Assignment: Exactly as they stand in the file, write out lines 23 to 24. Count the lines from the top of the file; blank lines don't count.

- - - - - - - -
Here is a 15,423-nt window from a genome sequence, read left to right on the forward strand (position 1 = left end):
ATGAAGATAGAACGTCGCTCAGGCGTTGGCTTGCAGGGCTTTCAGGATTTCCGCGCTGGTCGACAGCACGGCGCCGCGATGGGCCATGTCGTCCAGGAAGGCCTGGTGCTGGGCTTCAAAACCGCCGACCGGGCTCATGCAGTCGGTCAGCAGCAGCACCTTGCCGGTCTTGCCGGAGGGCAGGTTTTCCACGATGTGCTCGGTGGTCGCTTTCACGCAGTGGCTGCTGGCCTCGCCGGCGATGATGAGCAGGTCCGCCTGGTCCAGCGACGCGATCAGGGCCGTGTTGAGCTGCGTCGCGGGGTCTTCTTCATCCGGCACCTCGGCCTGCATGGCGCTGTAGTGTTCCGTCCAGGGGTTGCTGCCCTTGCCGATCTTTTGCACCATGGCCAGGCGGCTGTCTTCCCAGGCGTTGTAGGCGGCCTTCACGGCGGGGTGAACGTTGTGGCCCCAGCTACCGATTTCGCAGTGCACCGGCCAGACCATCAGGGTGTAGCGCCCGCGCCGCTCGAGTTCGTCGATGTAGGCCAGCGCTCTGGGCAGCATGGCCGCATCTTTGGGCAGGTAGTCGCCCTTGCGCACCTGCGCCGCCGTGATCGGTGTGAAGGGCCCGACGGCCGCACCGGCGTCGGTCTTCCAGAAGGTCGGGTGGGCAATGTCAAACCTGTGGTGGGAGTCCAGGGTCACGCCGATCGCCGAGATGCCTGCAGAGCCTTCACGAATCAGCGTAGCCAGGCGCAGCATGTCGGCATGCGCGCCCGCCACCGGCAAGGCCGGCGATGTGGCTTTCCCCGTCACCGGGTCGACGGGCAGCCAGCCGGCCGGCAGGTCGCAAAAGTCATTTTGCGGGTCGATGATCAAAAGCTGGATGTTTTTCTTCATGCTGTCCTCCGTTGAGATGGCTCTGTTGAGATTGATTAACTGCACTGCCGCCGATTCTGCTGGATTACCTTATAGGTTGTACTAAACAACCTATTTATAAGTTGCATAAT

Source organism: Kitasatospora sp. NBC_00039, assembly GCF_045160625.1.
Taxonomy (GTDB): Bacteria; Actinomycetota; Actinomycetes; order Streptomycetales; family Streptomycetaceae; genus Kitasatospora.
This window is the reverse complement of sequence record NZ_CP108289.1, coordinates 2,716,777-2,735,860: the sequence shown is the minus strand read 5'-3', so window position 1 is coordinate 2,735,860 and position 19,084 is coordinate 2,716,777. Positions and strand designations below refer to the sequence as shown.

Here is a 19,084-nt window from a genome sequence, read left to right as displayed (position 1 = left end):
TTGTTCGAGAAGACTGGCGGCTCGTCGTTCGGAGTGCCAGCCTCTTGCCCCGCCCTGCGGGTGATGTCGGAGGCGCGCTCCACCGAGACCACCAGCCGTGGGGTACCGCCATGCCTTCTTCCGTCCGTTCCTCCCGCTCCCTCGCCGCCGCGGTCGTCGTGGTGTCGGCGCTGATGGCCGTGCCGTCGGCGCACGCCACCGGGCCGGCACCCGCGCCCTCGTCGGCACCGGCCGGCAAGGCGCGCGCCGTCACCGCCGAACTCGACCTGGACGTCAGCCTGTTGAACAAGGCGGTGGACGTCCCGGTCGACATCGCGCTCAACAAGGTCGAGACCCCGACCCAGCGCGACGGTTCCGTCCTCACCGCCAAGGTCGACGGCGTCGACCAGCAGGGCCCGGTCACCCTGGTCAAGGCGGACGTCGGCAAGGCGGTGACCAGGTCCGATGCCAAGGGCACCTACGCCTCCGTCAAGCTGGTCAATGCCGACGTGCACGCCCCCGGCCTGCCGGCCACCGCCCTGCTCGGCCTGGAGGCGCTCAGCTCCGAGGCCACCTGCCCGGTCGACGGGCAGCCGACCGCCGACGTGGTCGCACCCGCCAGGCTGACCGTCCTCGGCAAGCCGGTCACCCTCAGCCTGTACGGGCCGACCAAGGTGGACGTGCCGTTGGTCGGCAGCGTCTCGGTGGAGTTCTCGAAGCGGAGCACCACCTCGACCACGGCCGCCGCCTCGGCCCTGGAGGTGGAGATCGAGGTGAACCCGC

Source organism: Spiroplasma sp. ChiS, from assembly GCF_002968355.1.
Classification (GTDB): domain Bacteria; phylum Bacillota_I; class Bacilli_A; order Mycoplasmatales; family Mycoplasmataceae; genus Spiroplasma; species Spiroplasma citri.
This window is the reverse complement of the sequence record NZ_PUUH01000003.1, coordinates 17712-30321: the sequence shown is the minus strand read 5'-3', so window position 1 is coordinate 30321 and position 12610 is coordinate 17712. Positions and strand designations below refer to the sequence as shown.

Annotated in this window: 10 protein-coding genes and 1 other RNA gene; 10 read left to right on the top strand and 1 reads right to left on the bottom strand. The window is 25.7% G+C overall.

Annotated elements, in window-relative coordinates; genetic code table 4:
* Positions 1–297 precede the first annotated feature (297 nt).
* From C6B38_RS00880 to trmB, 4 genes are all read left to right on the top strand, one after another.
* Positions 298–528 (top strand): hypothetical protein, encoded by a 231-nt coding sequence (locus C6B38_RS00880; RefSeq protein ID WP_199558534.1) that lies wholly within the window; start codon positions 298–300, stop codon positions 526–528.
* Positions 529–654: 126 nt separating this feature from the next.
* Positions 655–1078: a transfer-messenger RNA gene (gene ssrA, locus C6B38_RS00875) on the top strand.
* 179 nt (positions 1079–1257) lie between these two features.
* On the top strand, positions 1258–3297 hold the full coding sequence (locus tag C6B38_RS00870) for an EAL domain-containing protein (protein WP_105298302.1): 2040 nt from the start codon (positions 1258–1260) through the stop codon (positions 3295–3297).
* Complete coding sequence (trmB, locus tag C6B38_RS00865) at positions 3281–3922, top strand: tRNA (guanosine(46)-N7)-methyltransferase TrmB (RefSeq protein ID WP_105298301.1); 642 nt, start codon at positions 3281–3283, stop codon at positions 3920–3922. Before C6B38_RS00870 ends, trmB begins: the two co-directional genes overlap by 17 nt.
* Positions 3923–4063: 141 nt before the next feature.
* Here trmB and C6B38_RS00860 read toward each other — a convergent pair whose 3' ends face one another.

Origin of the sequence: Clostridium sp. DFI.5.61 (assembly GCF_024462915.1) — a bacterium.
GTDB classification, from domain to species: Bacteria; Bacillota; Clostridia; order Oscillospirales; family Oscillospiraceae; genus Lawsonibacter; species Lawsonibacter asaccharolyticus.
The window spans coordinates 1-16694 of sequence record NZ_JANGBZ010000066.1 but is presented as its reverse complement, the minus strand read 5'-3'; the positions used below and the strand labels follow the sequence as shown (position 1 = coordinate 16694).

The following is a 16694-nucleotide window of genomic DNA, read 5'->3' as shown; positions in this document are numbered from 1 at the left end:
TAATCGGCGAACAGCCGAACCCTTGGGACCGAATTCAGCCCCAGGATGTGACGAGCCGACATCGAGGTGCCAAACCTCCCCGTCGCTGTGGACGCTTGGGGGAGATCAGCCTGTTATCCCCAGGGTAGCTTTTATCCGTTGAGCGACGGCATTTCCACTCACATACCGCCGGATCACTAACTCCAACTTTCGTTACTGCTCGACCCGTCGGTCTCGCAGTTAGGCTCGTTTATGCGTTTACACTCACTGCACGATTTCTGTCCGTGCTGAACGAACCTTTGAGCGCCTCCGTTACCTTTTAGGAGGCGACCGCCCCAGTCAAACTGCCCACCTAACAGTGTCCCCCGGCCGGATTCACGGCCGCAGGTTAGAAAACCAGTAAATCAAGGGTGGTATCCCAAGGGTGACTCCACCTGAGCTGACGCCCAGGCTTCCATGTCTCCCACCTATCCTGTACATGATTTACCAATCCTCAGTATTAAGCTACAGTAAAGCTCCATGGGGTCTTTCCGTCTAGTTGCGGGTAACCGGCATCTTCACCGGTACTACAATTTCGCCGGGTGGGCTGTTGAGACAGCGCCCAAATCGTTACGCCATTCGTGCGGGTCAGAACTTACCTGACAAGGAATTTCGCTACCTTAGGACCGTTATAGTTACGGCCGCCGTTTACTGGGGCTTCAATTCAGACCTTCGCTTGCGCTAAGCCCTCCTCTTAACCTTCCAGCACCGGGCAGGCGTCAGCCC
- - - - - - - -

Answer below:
Origin of the sequence: Clostridium sp. DFI.5.61 (assembly GCF_024462915.1) — a bacterium.
GTDB classification, from domain to species: Bacteria; Bacillota; Clostridia; order Oscillospirales; family Oscillospiraceae; genus Lawsonibacter; species Lawsonibacter asaccharolyticus.